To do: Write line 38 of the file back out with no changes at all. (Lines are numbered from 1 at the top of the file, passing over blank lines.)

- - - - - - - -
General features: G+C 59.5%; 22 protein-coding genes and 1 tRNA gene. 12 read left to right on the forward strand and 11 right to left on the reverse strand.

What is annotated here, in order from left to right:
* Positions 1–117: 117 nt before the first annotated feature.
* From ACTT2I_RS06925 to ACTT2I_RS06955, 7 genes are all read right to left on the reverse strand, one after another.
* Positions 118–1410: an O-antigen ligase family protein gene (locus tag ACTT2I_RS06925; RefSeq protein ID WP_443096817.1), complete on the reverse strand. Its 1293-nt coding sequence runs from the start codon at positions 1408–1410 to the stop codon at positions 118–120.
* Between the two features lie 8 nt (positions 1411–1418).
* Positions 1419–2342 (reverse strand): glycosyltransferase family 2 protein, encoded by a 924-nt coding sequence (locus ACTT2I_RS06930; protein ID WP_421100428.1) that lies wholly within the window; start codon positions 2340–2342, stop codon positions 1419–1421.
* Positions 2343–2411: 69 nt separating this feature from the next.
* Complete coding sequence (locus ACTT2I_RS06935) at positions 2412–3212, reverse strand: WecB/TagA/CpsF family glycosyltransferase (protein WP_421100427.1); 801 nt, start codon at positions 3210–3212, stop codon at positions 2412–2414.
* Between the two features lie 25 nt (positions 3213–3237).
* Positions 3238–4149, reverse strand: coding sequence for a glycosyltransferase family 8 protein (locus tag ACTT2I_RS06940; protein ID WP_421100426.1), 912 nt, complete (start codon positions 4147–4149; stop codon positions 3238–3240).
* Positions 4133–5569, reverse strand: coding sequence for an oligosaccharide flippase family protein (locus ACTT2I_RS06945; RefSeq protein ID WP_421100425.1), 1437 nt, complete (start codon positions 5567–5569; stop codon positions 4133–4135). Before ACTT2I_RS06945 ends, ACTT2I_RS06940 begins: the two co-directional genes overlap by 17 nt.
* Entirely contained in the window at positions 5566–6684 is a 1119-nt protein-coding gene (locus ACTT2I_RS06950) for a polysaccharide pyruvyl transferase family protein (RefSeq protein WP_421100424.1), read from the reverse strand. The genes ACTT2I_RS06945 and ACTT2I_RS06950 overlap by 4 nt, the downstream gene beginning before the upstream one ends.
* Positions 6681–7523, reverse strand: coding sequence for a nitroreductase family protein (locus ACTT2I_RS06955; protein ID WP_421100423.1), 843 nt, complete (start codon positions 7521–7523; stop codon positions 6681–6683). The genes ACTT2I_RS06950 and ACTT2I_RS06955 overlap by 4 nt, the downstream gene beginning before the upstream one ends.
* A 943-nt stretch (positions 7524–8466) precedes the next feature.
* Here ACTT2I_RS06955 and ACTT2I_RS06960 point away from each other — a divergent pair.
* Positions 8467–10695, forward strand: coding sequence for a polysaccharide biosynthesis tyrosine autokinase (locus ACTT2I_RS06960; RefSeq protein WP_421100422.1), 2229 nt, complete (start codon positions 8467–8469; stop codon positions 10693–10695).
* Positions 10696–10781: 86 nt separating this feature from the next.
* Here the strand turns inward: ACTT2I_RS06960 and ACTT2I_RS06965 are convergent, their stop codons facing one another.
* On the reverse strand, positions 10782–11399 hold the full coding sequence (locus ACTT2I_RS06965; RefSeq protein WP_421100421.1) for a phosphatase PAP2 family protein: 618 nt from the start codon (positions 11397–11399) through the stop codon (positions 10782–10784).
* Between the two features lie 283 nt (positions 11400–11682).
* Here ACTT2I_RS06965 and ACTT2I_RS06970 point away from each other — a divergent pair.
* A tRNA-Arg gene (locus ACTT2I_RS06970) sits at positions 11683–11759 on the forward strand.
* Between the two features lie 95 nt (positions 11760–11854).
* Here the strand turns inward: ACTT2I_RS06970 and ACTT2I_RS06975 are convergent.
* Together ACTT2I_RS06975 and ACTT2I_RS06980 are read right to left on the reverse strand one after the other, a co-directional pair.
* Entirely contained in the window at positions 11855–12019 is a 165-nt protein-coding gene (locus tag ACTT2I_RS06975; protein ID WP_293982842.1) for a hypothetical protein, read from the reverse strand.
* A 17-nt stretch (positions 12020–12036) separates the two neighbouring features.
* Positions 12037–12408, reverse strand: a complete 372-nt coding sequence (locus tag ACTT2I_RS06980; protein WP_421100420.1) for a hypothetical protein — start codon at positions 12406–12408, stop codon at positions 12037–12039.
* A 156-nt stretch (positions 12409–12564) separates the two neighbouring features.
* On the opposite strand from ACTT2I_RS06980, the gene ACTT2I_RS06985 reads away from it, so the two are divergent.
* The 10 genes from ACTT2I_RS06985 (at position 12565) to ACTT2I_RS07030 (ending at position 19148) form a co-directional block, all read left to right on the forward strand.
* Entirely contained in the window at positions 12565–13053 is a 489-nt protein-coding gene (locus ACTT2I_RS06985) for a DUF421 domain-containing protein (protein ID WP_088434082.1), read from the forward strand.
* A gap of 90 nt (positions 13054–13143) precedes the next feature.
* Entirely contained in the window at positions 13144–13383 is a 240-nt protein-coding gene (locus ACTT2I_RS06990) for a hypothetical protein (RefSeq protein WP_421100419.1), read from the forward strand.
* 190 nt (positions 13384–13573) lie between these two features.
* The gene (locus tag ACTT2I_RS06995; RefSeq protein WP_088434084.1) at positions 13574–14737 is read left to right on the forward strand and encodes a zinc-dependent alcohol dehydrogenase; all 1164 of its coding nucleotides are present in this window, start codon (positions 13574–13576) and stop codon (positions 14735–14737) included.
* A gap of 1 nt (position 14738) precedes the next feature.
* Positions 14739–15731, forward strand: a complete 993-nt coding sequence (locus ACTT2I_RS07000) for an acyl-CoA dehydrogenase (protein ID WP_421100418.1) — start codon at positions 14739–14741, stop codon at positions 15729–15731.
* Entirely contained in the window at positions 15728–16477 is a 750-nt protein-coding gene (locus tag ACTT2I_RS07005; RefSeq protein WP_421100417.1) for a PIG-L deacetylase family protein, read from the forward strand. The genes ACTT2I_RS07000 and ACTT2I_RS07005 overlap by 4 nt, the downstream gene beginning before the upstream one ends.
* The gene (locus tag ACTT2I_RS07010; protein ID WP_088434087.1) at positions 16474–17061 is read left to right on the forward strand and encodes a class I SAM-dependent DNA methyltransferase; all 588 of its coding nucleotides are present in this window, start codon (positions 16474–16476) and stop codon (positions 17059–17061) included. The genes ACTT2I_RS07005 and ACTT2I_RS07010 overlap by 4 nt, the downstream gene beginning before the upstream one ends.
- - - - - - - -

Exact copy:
* A gap of 1 nt (position 14738) precedes the next feature.